International perspective on longitudinal studies

Growing Up in New Zealand Director Associate Professor Susan Morton presented the international perspective when she spoke at the launch of the book “Cherishing All the Children Equally? Children in Ireland 100 Years on from the Easter Rising” in Dublin this week.

The book, edited by James Williams, Elizabeth Nixon, Emer Smyth and Dorothy Watson was published by The Economic and Social Research Institute, Ireland. It uses data from the Growing Up in Ireland study to provide a comprehensive overview of factors influencing child wellbeing.

The launch also marked ten years of the longitudinal study Growing Up in Ireland which has followed nearly 20,000 children their families and teachers for the last decade.

Dr Morton was invited to speak as the international expert at the event alongside Dr Katherine Zappone, Ireland’s Minister for Children and Youth Affairs. In her address, Dr Morton drew parallels with other international studies of child development including Growing Up in New Zealand.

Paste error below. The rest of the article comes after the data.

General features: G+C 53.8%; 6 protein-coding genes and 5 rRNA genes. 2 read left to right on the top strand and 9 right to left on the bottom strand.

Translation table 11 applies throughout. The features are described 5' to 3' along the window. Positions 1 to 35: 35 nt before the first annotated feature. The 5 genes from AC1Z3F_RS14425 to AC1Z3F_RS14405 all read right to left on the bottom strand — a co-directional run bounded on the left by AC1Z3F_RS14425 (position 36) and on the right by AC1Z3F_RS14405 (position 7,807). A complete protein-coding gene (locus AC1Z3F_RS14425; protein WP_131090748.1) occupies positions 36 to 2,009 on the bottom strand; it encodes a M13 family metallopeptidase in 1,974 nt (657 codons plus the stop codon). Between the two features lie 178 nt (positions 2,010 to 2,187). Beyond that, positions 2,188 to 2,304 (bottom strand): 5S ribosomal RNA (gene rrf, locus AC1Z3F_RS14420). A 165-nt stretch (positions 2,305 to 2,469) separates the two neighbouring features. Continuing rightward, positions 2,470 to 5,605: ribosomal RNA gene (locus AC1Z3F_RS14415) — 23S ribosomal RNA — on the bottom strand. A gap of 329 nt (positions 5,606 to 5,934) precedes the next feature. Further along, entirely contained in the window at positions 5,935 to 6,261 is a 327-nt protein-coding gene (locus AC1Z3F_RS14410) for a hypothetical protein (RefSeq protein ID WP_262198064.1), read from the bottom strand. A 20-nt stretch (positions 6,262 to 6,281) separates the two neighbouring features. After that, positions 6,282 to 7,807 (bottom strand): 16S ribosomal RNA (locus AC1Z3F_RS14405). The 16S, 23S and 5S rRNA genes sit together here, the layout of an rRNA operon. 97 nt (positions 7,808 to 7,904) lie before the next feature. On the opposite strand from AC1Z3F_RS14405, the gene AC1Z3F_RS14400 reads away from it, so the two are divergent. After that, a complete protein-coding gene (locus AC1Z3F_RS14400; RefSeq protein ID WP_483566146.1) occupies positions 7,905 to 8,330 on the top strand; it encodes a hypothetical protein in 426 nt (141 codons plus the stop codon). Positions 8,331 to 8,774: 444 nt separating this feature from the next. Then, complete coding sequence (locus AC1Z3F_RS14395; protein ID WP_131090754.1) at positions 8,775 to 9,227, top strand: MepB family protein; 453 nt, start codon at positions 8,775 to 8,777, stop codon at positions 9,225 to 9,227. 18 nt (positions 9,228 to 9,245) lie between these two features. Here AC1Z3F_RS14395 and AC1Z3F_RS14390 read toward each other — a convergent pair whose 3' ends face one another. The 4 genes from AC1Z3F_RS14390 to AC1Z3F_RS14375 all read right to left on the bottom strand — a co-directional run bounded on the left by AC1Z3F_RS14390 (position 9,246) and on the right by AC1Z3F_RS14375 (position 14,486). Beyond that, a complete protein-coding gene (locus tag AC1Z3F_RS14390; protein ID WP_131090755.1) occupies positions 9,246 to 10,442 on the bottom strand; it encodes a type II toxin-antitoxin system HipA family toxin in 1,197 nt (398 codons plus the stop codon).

She observed that the information collected in cohort studies, which tracks the same individuals over time and engages with them directly, allows analyses to be undertaken to understand why we see associations between risk factors and outcomes. The conclusions reached are therefore not based on theory or speculation alone but on careful examination of the detailed and rich multidisciplinary information collected directly from the children and families themselves. This information about why associations exist can help us better understand why some policies reach those they are intended to assist whereas others fail to do so. They can also help us understand why some children miss out on opportunities to engage fully in society and why we see inequalities in outcomes between different groups of children.

Cherishing all the children equally? [The Economic and Social Research Institute media release]

Growing Up in Ireland